It takes a lot of people and work to put the pieces in place for a production. I started out doing everything from pre to post, and that’s a good way to spread yourself thin and not nail a vision. I think you overcome it by being able to build teams and trust collaboration as a way to achieve bigger better versions of the vision.

There are so many people who would love to be in your place career-wise. What do you think separates the top music video directors from the rest?

I don’t feel like I’m where I want to be yet. I think the drive to keep hitting bigger goals, learn new techniques, explore different ideas and elevate what you’re able to do, are some of the elements key to separating yourself from the rest. I never want to be complacent with where I am career-wise, my motives are focused on continually getting better. I think that helps. I see a lot of people who want to be on the “scene” more than they want to make good art. I have two goals—make better art, and make more money to put back into that art. If I’m lucky, I’ll leave a legacy—and I’ll do that not only in music video, but in other realms of visual art, in music, product design, commercials, TV and film.

Dream artist to direct a music video for?

Destiny’s Child.


Lacey Duke

Lacey Duke is one of the few women of color making their mark as a music video director, in a field still, for the most part, dominated by men. She’s taken her signature playful, tongue-in-cheek aesthetic to create music video magic for D.R.A.M., Janelle Monae, and Esperanza Spaulding.

 

 

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Was there a defining moment in your life where you knew you wanted to be a director?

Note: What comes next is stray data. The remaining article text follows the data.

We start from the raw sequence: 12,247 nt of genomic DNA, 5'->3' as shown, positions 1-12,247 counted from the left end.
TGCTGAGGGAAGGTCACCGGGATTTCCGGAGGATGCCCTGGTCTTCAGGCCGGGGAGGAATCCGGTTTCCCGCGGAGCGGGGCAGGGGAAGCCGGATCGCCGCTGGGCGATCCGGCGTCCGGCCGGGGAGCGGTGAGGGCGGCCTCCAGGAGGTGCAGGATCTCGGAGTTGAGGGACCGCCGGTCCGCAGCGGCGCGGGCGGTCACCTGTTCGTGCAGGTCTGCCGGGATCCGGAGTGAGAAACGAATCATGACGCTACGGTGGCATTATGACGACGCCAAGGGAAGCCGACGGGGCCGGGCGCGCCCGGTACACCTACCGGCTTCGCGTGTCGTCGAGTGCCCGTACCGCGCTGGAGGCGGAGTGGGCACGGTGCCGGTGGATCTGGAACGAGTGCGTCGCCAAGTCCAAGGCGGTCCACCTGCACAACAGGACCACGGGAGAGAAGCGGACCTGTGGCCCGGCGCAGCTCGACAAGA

I didn’t really know what it meant to be a director when I was a kid. I used to record anything that was visually interesting to me on VHS just so I could rewatch my favorite moments on TV. I loved music, so I recorded a lot of music videos. I remember recording Missy Elliott’s “The Rain.” I watched it over and over again—I played it for my friends, family, I even played it at school.

I knew I was obsessed with the video but I didn’t know that there was a person responsible for creating the visuals, the ideas, etc. One day my mom’s friend randomly gave me boxes of her old Vibe and Source magazines. I literally sat in the middle of my bedroom and read every single one. I discovered Hype Williams in a magazine article. At that point I was very intrigued by the idea of being a director. I discovered Director X in an article too, that was kind of the turning point for me. X was a young black director from Canada that was doing a lot of the cool shit that I loved. He made me realize that I could actually be a director.

Can you tell us a bit about your first paid job as a director? 

I made a few hundred dollars but I was happy because up until that point I had shot several videos for free, some I even paid for myself. So it was a refreshing change haha. I directed, edited and produced the video. I spent a lot of time on it and I thought it was decent. Unfortunately, the artist decided not to release his album and single so the video never came out.